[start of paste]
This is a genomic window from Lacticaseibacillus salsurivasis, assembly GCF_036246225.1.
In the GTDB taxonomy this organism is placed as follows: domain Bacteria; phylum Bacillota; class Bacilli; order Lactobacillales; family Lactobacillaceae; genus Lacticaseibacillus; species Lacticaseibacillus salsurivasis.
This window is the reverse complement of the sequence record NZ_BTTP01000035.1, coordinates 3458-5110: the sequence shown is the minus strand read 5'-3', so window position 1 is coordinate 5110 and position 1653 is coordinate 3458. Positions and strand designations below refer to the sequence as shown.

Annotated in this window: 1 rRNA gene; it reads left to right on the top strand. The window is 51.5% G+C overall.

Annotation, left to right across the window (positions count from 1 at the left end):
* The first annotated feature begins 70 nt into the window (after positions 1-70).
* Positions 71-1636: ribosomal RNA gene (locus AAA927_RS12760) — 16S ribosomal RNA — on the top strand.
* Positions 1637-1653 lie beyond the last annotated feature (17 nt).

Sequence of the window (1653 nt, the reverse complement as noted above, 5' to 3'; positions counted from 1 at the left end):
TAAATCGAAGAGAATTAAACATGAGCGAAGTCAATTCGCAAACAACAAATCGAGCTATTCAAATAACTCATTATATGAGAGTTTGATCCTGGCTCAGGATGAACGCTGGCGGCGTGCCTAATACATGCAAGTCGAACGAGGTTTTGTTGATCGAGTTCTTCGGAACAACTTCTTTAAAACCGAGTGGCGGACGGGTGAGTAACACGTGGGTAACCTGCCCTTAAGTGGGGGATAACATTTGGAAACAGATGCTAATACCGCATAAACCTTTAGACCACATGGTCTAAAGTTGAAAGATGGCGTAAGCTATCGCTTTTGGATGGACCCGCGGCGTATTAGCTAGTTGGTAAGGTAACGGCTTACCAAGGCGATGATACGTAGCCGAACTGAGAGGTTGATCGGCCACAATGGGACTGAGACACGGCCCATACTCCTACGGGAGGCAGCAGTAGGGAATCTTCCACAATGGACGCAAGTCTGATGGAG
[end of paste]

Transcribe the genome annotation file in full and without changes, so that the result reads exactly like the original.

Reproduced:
This is a genomic window from Lacticaseibacillus salsurivasis, assembly GCF_036246225.1.
In the GTDB taxonomy this organism is placed as follows: domain Bacteria; phylum Bacillota; class Bacilli; order Lactobacillales; family Lactobacillaceae; genus Lacticaseibacillus; species Lacticaseibacillus salsurivasis.
This window is the reverse complement of the sequence record NZ_BTTP01000035.1, coordinates 3458-5110: the sequence shown is the minus strand read 5'-3', so window position 1 is coordinate 5110 and position 1653 is coordinate 3458. Positions and strand designations below refer to the sequence as shown.

Annotated in this window: 1 rRNA gene; it reads left to right on the top strand. The window is 51.5% G+C overall.

Annotation, left to right across the window (positions count from 1 at the left end):
* The first annotated feature begins 70 nt into the window (after positions 1-70).
* Positions 71-1636: ribosomal RNA gene (locus AAA927_RS12760) — 16S ribosomal RNA — on the top strand.
* Positions 1637-1653 lie beyond the last annotated feature (17 nt).

Sequence of the window (1653 nt, the reverse complement as noted above, 5' to 3'; positions counted from 1 at the left end):
TAAATCGAAGAGAATTAAACATGAGCGAAGTCAATTCGCAAACAACAAATCGAGCTATTCAAATAACTCATTATATGAGAGTTTGATCCTGGCTCAGGATGAACGCTGGCGGCGTGCCTAATACATGCAAGTCGAACGAGGTTTTGTTGATCGAGTTCTTCGGAACAACTTCTTTAAAACCGAGTGGCGGACGGGTGAGTAACACGTGGGTAACCTGCCCTTAAGTGGGGGATAACATTTGGAAACAGATGCTAATACCGCATAAACCTTTAGACCACATGGTCTAAAGTTGAAAGATGGCGTAAGCTATCGCTTTTGGATGGACCCGCGGCGTATTAGCTAGTTGGTAAGGTAACGGCTTACCAAGGCGATGATACGTAGCCGAACTGAGAGGTTGATCGGCCACAATGGGACTGAGACACGGCCCATACTCCTACGGGAGGCAGCAGTAGGGAATCTTCCACAATGGACGCAAGTCTGATGGAG